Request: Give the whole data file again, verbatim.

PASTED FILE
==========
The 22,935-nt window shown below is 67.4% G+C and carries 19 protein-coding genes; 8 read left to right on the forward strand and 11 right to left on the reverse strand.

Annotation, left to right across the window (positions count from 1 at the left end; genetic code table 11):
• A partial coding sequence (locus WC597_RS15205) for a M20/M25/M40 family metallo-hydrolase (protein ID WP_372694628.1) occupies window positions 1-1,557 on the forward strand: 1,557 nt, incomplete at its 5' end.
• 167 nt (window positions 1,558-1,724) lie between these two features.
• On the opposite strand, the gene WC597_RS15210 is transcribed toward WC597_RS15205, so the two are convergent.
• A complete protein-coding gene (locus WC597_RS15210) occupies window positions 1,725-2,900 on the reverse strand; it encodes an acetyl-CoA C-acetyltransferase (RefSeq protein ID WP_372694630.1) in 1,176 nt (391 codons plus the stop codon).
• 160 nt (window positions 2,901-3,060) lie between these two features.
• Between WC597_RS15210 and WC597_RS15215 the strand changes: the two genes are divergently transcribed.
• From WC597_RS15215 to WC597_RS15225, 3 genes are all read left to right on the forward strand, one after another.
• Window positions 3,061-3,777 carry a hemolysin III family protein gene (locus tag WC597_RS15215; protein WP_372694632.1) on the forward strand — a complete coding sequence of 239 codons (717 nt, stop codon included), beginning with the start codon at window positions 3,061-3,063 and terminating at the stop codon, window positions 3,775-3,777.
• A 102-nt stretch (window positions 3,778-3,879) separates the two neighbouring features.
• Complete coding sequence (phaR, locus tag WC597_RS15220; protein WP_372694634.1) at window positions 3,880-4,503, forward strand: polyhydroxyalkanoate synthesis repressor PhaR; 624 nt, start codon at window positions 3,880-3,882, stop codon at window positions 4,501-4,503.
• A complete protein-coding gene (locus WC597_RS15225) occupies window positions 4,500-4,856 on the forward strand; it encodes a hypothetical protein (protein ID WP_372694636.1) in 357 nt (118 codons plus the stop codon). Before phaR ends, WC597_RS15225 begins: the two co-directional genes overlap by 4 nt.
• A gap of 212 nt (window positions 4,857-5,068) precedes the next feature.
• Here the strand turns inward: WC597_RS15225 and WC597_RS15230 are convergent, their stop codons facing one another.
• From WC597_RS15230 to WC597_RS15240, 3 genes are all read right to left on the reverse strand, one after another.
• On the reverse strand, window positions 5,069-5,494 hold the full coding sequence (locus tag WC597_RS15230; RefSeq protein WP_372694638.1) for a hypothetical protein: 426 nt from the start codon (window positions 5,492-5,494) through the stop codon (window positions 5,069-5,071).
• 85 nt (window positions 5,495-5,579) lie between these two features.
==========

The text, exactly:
The 22,935-nt window shown below is 67.4% G+C and carries 19 protein-coding genes; 8 read left to right on the forward strand and 11 right to left on the reverse strand.

Annotation, left to right across the window (positions count from 1 at the left end; genetic code table 11):
• A partial coding sequence (locus WC597_RS15205) for a M20/M25/M40 family metallo-hydrolase (protein ID WP_372694628.1) occupies window positions 1-1,557 on the forward strand: 1,557 nt, incomplete at its 5' end.
• 167 nt (window positions 1,558-1,724) lie between these two features.
• On the opposite strand, the gene WC597_RS15210 is transcribed toward WC597_RS15205, so the two are convergent.
• A complete protein-coding gene (locus WC597_RS15210) occupies window positions 1,725-2,900 on the reverse strand; it encodes an acetyl-CoA C-acetyltransferase (RefSeq protein ID WP_372694630.1) in 1,176 nt (391 codons plus the stop codon).
• 160 nt (window positions 2,901-3,060) lie between these two features.
• Between WC597_RS15210 and WC597_RS15215 the strand changes: the two genes are divergently transcribed.
• From WC597_RS15215 to WC597_RS15225, 3 genes are all read left to right on the forward strand, one after another.
• Window positions 3,061-3,777 carry a hemolysin III family protein gene (locus tag WC597_RS15215; protein WP_372694632.1) on the forward strand — a complete coding sequence of 239 codons (717 nt, stop codon included), beginning with the start codon at window positions 3,061-3,063 and terminating at the stop codon, window positions 3,775-3,777.
• A 102-nt stretch (window positions 3,778-3,879) separates the two neighbouring features.
• Complete coding sequence (phaR, locus tag WC597_RS15220; protein WP_372694634.1) at window positions 3,880-4,503, forward strand: polyhydroxyalkanoate synthesis repressor PhaR; 624 nt, start codon at window positions 3,880-3,882, stop codon at window positions 4,501-4,503.
• A complete protein-coding gene (locus WC597_RS15225) occupies window positions 4,500-4,856 on the forward strand; it encodes a hypothetical protein (protein ID WP_372694636.1) in 357 nt (118 codons plus the stop codon). Before phaR ends, WC597_RS15225 begins: the two co-directional genes overlap by 4 nt.
• A gap of 212 nt (window positions 4,857-5,068) precedes the next feature.
• Here the strand turns inward: WC597_RS15225 and WC597_RS15230 are convergent, their stop codons facing one another.
• From WC597_RS15230 to WC597_RS15240, 3 genes are all read right to left on the reverse strand, one after another.
• On the reverse strand, window positions 5,069-5,494 hold the full coding sequence (locus tag WC597_RS15230; RefSeq protein WP_372694638.1) for a hypothetical protein: 426 nt from the start codon (window positions 5,492-5,494) through the stop codon (window positions 5,069-5,071).
• 85 nt (window positions 5,495-5,579) lie between these two features.